Help Your Drivers Manage the Demands of the Road
Commercial truck driving plays a vital role in the US economy. From deliveries of online shopping orders to hauling large pieces of equipment, commercial drivers are an essential part of business growth and success.
The problem? No one wants to be a commercial driver anymore. Older drivers are retiring, and they aren’t being replaced. The median age of truckers on the road is 49, compared to a median of 42 for all US workers. Younger drivers don’t find the demands of commercial driving appealing, and employers are struggling to fill the gap.
Upgrades to trucks, driver wellness programs, and other innovations are just a few solutions employers are exploring to help keep older drivers on the road—and get younger drivers on the payroll. Here are some examples.
Change their routes—or upgrade their trucks
One of the challenges employers face today is that younger drivers prefer regional jobs and a family life. Turnaround and short relay routes allow them to go home at night and keep a regular schedule. Longer relays, which can mean up to 11 straight hours of driving, require drivers to be off duty for at least 10 hours after driving. This can make a driver take several days to get home, instead of being there every night. With a straight through-haul or cross-country route, a driver may even spend an entire month on the road, going from one load to the next. These long-haul drivers will often sleep in their truck and return home for only 4 or 5 days before leaving for another month of long hours on the road.
To make long-haul driving more appealing to younger drivers, there’s a push to make trucks more efficient and comfortable. Some modern cabins even feature kitchenettes, and a place to transport pets.
Another alternative to the single driver, long relay route is a team approach. In a team operations, drivers share the driving by alternating 5-hour driving periods with 5-hour rest periods.
Map out their favorite break spots
Abrupt schedule changes and rotating work schedules can result in irregular sleep patterns, leading drivers to start a trip already tired. To keep energy levels high—and avoid the risk of nodding off at the wheel—it’s important to help drivers map out a sleep routine and plan for breaks. How drivers spend that break time can impact their energy levels for the long drive ahead.
Some drivers plan for breaks by keeping a log of their favorite break spots. This saves time that would have been spent searching for a location with adequate parking, good food, and/or a shower—so when drivers do stop, they can focus on their break and fully relax.
Teach safe lifting techniques
Many drivers perform various physical tasks in addition to driving. These tasks can include:
- Coupling and uncoupling trailers
- Loading and unloading cargo
- Inspecting the truck’s engine and brakes
- Securing cargo
There are also physical demands that come with driving the truck itself, such as controlling the steering wheel, entering and exiting the vehicle, shifting gears, and manipulating dashboard switches and controls. Sitting at the wheel for long hours can also be physically stressful, causing aches and pains in the back, neck, arms, and shoulders.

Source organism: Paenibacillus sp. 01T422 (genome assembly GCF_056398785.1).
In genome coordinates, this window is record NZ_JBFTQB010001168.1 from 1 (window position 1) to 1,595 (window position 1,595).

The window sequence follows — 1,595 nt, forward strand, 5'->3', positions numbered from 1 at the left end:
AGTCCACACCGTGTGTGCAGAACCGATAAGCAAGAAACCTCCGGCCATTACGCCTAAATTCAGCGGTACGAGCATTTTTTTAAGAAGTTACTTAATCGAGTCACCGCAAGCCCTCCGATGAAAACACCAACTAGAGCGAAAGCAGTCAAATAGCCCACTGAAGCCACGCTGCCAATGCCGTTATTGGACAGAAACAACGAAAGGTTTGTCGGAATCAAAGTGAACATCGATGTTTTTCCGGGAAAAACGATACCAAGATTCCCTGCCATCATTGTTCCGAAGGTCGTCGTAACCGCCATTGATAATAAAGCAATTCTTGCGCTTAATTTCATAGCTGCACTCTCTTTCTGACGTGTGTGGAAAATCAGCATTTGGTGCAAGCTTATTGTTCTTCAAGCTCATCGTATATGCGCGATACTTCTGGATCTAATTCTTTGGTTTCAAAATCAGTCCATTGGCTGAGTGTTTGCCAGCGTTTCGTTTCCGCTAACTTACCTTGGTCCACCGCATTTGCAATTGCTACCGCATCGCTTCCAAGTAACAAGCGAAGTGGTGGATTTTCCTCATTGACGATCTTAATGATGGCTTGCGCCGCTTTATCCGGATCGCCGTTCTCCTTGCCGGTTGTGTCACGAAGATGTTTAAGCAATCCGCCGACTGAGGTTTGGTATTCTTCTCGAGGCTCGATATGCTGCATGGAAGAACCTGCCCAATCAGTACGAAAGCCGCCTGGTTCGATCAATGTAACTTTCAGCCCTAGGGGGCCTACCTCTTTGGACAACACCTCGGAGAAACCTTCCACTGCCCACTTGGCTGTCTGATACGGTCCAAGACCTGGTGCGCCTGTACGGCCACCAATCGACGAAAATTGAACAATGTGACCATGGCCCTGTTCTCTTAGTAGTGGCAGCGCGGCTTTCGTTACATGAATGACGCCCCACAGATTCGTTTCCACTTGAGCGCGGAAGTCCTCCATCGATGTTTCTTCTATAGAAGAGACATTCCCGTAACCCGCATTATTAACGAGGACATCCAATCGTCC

To avoid back injuries and muscular strain, drivers should practice safe lifting techniques and stretch whenever they’re on break to loosen up stiff muscles. A Concentra physical therapist or certified athletic trainer can teach your drivers safe lifting techniques and stretches that maximize their break time. Talk to us today about partnering with a Concentra physical therapist to teach your drivers safe lifting techniques.
Help them find healthy food on the road
Anyone who has been on a long road trip knows that healthy options are few and far between. Long-haul drivers are frequently stuck with fast food or gas station meals if they don’t bring food on their trip. This poor diet—combined with how sedentary and stressful long-haul driving can be—puts many drivers at risk. High calorie/high sugar fast foods can lead to serious health problems like high blood pressure, heart disease, and diabetes.
Drivers can limit the impact of road cuisine by selecting healthier options like beef jerky, trail mix, sandwich wraps, and hard boiled eggs. It’s even better if they can prepare food to take with them. Investing in a wellness program and health coaching can help give your drivers the information they need to make healthier choices and know what’s best to bring on the road.
The road ahead
The health and well-being of America’s commercial drivers is essential for the continued success of many businesses—and often overlooked. Driver health shouldn’t stop with their regular DOT physical. Try some of the tips above to start improving your drivers’ health. If you’re ready to take the next step and start actively working on your drivers’ health, talk to one of our workforce health experts. With over 800,000 DOT physicals performed at Concentra each year, we know a lot about the health challenges your drivers face every day—and we’re here to help you solve them.
For more information on the health-related trends in the trucking industry, download our whitepaper: "DOT Regulations: Addressing the rapid rate of change in the DOT-regulated world"
Puricelli, MD, A. (2015, May 18). Demands of Driving. Lecture presented at Concentra Clinical Playbook: Puricelli Pearls.